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The practice of opening up one’s home to accommodate strangers is not new, but it has been revitalized and expanded through the sharing economy and—in particular—through the technology-based platform Airbnb. Despite marketing itself as a tool to connect people across the world, Airbnb has distanced itself from responsibility to its users and the communities in which it operates. As a leader in the sharing economy, Airbnb should be liable for limited actions of hosts consistent with the externalities generated by transient home sharing. A number of European cities serve as a model for how U.S. jurisdictions can respond effectively to the growing demand for short-term housing through Airbnb while also taking into account the externalities that the platform imposes on the permanent housing market. Moreover, the pervasiveness of Airbnb, and the sharing economy as a whole, exposes deficiencies in the federal laws that govern online behavior, revealing the necessity for such laws to be revisited.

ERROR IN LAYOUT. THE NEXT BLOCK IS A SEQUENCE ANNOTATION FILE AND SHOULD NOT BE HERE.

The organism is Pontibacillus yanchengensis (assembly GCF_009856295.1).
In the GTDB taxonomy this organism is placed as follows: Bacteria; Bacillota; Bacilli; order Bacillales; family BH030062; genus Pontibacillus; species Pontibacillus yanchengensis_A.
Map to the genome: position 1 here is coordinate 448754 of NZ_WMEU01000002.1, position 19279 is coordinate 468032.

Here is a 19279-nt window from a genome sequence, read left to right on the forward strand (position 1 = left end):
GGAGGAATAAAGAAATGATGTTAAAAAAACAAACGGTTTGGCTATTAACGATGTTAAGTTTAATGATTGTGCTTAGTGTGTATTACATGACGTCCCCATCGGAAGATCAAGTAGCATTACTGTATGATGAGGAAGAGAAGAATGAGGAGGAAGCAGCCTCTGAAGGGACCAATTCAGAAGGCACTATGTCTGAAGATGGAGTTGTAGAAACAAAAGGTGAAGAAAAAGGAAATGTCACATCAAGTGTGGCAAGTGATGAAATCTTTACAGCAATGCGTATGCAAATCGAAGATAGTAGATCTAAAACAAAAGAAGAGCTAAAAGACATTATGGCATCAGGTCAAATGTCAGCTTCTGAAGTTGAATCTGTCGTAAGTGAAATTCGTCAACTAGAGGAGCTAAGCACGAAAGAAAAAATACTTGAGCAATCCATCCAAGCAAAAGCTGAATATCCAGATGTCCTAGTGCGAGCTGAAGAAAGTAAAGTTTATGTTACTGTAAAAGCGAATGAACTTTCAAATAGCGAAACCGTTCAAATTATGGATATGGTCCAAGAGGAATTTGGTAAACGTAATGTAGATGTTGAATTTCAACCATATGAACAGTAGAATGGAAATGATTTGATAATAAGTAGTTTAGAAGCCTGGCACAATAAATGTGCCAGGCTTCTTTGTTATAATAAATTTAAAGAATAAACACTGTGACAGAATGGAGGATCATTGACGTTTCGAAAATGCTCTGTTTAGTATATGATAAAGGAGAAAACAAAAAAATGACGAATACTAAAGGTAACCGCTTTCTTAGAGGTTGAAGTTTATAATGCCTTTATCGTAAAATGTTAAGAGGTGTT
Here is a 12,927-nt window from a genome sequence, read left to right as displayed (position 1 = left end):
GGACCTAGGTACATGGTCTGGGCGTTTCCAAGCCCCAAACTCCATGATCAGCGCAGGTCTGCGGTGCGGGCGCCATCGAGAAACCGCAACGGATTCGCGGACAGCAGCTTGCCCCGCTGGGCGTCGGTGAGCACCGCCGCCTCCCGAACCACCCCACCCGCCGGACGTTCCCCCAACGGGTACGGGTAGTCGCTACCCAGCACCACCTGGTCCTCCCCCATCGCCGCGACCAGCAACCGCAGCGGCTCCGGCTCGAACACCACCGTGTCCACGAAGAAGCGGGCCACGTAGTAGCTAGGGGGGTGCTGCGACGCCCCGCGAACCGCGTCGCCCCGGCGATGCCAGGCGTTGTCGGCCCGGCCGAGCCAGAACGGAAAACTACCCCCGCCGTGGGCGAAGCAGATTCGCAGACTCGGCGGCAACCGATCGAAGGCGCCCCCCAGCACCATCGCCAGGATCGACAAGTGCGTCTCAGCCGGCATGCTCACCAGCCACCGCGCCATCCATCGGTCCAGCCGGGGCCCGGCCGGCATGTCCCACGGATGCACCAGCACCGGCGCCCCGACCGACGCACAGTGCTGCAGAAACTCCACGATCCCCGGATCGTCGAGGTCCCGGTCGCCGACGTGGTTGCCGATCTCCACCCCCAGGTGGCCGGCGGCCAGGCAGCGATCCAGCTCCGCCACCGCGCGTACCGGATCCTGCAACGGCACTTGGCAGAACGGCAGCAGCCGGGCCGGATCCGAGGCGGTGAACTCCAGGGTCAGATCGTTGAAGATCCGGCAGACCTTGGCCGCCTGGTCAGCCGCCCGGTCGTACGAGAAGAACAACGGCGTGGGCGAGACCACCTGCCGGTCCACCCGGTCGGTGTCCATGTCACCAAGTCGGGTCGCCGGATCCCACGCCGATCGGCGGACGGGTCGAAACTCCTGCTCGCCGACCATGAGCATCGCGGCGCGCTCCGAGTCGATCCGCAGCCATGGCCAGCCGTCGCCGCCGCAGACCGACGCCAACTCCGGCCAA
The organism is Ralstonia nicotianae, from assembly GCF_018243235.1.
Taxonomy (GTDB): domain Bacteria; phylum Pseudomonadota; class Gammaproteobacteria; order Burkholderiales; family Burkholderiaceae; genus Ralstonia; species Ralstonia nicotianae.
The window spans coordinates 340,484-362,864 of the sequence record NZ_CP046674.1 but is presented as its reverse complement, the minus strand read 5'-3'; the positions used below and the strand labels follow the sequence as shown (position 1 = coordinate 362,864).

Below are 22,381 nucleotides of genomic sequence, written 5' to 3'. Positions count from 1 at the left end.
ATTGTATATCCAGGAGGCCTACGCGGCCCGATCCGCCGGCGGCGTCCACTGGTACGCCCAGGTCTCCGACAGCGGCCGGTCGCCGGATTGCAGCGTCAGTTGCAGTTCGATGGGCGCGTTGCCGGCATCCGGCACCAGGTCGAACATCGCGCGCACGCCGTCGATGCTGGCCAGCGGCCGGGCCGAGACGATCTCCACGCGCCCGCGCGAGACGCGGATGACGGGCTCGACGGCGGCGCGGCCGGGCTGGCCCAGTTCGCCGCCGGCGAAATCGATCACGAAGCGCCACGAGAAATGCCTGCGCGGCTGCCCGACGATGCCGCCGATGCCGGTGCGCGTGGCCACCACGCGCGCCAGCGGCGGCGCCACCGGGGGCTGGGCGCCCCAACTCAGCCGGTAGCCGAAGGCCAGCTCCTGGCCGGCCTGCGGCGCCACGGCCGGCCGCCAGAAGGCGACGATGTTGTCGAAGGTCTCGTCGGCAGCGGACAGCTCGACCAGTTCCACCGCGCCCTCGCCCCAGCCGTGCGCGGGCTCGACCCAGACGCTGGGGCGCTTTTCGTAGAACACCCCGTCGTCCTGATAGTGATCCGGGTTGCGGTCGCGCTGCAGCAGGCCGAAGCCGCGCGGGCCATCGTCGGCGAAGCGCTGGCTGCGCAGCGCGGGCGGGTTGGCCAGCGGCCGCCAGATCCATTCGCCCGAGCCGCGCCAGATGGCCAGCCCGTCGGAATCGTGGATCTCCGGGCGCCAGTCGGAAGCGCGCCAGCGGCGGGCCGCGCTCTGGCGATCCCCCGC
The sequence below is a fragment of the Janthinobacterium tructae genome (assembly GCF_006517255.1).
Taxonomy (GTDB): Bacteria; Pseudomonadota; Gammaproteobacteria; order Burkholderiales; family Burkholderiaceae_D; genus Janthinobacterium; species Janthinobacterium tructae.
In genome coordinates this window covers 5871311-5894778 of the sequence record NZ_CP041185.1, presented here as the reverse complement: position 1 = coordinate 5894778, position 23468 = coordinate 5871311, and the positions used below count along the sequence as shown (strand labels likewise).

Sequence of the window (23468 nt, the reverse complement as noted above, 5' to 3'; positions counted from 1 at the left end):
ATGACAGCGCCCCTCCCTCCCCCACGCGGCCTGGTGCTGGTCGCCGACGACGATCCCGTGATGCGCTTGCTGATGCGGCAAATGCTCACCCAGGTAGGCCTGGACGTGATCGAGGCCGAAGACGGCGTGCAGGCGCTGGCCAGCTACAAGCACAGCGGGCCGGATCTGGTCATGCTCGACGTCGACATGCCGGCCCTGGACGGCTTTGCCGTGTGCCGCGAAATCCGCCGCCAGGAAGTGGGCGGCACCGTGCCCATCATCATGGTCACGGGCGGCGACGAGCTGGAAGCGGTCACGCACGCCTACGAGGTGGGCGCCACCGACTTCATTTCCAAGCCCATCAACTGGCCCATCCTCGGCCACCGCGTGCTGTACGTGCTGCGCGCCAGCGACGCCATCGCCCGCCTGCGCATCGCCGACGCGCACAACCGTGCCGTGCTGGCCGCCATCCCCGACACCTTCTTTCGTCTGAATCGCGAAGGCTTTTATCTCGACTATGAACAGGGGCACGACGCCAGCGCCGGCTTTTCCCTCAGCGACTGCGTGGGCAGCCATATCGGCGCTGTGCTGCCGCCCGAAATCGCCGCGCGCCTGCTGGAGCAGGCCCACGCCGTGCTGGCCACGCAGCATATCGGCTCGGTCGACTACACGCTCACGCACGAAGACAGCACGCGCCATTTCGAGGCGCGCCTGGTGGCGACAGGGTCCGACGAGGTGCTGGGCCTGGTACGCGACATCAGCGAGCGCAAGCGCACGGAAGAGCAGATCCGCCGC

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8 Sep 2022
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  • Subject
    • Comparative and Foreign Law

    • Housing Law

    • Internet Law

  • Journal title
    • Boston College International and Comparative Law Review

  • Volume
    • 39

  • Issue
    • 1

  • Pagination
    • 129

  • Date submitted

    8 September 2022